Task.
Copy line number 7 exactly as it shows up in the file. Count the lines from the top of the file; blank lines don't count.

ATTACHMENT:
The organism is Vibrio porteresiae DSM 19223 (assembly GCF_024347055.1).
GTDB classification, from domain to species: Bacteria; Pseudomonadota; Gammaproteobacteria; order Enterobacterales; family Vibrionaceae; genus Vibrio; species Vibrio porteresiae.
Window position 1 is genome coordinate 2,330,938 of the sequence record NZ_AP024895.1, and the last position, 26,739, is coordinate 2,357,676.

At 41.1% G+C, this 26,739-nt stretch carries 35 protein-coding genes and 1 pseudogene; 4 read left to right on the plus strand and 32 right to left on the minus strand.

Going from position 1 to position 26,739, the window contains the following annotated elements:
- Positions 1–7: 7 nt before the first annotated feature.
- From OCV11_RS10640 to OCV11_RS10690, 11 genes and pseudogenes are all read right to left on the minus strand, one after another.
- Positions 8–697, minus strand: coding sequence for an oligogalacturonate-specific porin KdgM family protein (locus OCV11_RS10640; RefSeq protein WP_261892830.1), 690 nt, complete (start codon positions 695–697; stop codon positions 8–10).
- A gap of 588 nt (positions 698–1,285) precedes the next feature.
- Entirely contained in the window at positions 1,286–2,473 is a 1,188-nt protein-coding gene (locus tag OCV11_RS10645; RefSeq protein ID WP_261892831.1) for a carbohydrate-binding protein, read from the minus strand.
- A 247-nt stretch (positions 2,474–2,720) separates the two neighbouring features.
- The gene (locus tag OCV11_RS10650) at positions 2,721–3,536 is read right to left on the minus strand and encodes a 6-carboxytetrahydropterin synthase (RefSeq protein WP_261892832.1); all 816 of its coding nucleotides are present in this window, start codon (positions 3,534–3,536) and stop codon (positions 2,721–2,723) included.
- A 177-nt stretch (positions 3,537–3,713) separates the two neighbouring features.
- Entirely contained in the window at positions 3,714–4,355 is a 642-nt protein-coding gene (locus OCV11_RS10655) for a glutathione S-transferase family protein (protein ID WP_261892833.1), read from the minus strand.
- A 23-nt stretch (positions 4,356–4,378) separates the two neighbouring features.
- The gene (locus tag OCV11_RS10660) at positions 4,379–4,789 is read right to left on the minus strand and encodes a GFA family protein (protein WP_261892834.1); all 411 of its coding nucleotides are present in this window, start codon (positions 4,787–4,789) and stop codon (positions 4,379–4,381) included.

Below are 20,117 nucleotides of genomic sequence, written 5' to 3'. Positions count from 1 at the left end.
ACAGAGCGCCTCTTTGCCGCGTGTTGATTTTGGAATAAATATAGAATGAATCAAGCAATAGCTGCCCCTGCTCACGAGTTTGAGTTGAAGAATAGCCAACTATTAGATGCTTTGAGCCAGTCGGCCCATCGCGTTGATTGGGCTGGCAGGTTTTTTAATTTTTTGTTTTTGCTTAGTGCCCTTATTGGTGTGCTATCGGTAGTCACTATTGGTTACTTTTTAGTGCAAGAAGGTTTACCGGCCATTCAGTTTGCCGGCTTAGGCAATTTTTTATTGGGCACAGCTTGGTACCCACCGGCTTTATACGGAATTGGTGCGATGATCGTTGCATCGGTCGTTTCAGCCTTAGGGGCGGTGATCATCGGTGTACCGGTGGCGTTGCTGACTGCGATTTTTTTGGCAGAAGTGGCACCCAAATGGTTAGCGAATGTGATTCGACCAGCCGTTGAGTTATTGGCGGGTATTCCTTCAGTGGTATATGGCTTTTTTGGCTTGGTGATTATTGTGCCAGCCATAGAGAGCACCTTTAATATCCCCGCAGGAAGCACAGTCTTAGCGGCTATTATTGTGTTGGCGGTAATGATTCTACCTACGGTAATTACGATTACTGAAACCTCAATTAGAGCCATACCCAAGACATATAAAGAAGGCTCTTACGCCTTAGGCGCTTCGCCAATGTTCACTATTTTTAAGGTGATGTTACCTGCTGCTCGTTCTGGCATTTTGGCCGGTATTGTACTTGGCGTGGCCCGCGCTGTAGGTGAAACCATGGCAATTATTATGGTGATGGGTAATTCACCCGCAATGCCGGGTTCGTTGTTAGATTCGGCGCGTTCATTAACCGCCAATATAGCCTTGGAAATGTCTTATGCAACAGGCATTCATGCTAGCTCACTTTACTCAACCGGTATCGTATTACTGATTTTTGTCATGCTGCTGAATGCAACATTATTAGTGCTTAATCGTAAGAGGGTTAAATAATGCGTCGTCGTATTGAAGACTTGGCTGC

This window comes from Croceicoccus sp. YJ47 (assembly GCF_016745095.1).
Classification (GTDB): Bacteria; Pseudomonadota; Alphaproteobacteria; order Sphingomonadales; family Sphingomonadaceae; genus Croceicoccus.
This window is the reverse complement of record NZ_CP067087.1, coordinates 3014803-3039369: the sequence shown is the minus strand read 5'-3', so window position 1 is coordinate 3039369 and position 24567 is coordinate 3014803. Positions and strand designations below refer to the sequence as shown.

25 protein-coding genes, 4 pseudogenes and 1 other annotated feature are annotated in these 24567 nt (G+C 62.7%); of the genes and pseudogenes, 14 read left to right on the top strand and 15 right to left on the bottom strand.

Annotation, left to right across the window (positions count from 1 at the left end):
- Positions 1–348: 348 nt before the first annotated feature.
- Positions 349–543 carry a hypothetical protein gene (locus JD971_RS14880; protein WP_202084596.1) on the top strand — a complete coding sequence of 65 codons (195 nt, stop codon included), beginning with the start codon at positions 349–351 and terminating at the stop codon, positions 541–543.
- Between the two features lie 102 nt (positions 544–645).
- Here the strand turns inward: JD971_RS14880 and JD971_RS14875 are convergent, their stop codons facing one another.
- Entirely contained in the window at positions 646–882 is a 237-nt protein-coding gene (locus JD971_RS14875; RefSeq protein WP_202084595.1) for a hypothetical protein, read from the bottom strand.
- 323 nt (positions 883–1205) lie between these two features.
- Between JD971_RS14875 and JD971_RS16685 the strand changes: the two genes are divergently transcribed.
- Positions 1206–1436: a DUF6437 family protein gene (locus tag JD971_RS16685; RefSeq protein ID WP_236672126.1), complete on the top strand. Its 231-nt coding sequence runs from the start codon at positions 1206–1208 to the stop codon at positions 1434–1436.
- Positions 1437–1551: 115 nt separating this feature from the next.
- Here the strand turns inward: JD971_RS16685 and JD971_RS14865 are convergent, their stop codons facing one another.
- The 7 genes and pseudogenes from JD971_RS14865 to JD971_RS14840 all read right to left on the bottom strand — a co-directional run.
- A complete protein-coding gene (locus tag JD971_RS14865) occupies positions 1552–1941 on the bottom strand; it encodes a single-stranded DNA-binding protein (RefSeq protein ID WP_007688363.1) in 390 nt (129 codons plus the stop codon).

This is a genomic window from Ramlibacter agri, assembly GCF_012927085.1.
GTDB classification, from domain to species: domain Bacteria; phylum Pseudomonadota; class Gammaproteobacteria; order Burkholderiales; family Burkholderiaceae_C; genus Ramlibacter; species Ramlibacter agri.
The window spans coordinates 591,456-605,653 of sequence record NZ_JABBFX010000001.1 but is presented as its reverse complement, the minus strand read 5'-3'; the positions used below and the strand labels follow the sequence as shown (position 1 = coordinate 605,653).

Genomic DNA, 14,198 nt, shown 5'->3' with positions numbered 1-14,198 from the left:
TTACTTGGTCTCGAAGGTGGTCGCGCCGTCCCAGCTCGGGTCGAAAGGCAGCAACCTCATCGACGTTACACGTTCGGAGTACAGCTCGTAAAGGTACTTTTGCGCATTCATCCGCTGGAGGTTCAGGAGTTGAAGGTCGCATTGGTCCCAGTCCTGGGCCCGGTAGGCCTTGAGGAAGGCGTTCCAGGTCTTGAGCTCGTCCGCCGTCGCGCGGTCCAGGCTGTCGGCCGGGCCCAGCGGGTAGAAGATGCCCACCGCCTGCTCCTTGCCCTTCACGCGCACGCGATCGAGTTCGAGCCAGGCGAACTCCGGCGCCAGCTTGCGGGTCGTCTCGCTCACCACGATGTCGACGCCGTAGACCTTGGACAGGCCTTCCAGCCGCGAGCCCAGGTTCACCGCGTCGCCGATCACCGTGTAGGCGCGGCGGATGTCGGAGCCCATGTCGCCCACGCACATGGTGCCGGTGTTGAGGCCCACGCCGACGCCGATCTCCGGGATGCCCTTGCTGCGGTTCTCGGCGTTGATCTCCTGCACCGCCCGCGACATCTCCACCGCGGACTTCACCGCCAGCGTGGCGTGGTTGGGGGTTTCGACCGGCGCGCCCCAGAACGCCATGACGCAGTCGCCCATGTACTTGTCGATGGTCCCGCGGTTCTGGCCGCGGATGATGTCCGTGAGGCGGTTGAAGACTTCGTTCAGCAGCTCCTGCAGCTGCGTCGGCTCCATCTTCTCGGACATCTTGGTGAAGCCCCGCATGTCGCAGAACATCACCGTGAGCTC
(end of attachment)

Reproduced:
- From OCV11_RS10640 to OCV11_RS10690, 11 genes and pseudogenes are all read right to left on the minus strand, one after another.